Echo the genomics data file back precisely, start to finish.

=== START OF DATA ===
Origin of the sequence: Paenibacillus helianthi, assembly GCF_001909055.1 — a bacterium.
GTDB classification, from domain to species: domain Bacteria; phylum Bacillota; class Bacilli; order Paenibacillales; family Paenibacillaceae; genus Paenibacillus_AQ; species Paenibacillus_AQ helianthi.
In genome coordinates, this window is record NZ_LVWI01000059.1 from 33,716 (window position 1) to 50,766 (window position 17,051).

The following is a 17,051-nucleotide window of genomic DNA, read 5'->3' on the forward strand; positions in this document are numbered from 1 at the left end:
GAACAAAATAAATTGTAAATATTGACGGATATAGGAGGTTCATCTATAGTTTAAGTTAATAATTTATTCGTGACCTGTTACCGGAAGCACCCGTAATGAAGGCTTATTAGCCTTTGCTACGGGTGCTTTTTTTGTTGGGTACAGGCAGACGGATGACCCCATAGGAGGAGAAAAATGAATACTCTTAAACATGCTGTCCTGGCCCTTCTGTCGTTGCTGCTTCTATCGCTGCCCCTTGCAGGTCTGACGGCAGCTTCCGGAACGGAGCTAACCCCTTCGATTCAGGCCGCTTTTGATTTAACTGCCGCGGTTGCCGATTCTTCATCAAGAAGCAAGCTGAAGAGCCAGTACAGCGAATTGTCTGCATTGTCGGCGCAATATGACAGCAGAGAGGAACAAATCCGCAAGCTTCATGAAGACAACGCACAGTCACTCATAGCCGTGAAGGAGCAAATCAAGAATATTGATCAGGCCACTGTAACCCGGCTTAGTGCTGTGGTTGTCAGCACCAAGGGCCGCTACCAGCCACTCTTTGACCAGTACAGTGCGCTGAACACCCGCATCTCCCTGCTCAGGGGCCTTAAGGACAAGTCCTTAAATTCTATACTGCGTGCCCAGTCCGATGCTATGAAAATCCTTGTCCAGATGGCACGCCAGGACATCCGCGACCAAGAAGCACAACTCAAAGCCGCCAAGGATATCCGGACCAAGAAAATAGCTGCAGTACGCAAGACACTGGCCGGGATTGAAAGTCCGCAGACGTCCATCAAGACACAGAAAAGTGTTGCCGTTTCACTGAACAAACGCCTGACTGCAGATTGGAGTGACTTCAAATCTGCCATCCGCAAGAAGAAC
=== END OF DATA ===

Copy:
Origin of the sequence: Paenibacillus helianthi, assembly GCF_001909055.1 — a bacterium.
GTDB classification, from domain to species: domain Bacteria; phylum Bacillota; class Bacilli; order Paenibacillales; family Paenibacillaceae; genus Paenibacillus_AQ; species Paenibacillus_AQ helianthi.
In genome coordinates, this window is record NZ_LVWI01000059.1 from 33,716 (window position 1) to 50,766 (window position 17,051).

The following is a 17,051-nucleotide window of genomic DNA, read 5'->3' on the forward strand; positions in this document are numbered from 1 at the left end:
GAACAAAATAAATTGTAAATATTGACGGATATAGGAGGTTCATCTATAGTTTAAGTTAATAATTTATTCGTGACCTGTTACCGGAAGCACCCGTAATGAAGGCTTATTAGCCTTTGCTACGGGTGCTTTTTTTGTTGGGTACAGGCAGACGGATGACCCCATAGGAGGAGAAAAATGAATACTCTTAAACATGCTGTCCTGGCCCTTCTGTCGTTGCTGCTTCTATCGCTGCCCCTTGCAGGTCTGACGGCAGCTTCCGGAACGGAGCTAACCCCTTCGATTCAGGCCGCTTTTGATTTAACTGCCGCGGTTGCCGATTCTTCATCAAGAAGCAAGCTGAAGAGCCAGTACAGCGAATTGTCTGCATTGTCGGCGCAATATGACAGCAGAGAGGAACAAATCCGCAAGCTTCATGAAGACAACGCACAGTCACTCATAGCCGTGAAGGAGCAAATCAAGAATATTGATCAGGCCACTGTAACCCGGCTTAGTGCTGTGGTTGTCAGCACCAAGGGCCGCTACCAGCCACTCTTTGACCAGTACAGTGCGCTGAACACCCGCATCTCCCTGCTCAGGGGCCTTAAGGACAAGTCCTTAAATTCTATACTGCGTGCCCAGTCCGATGCTATGAAAATCCTTGTCCAGATGGCACGCCAGGACATCCGCGACCAAGAAGCACAACTCAAAGCCGCCAAGGATATCCGGACCAAGAAAATAGCTGCAGTACGCAAGACACTGGCCGGGATTGAAAGTCCGCAGACGTCCATCAAGACACAGAAAAGTGTTGCCGTTTCACTGAACAAACGCCTGACTGCAGATTGGAGTGACTTCAAATCTGCCATCCGCAAGAAGAAC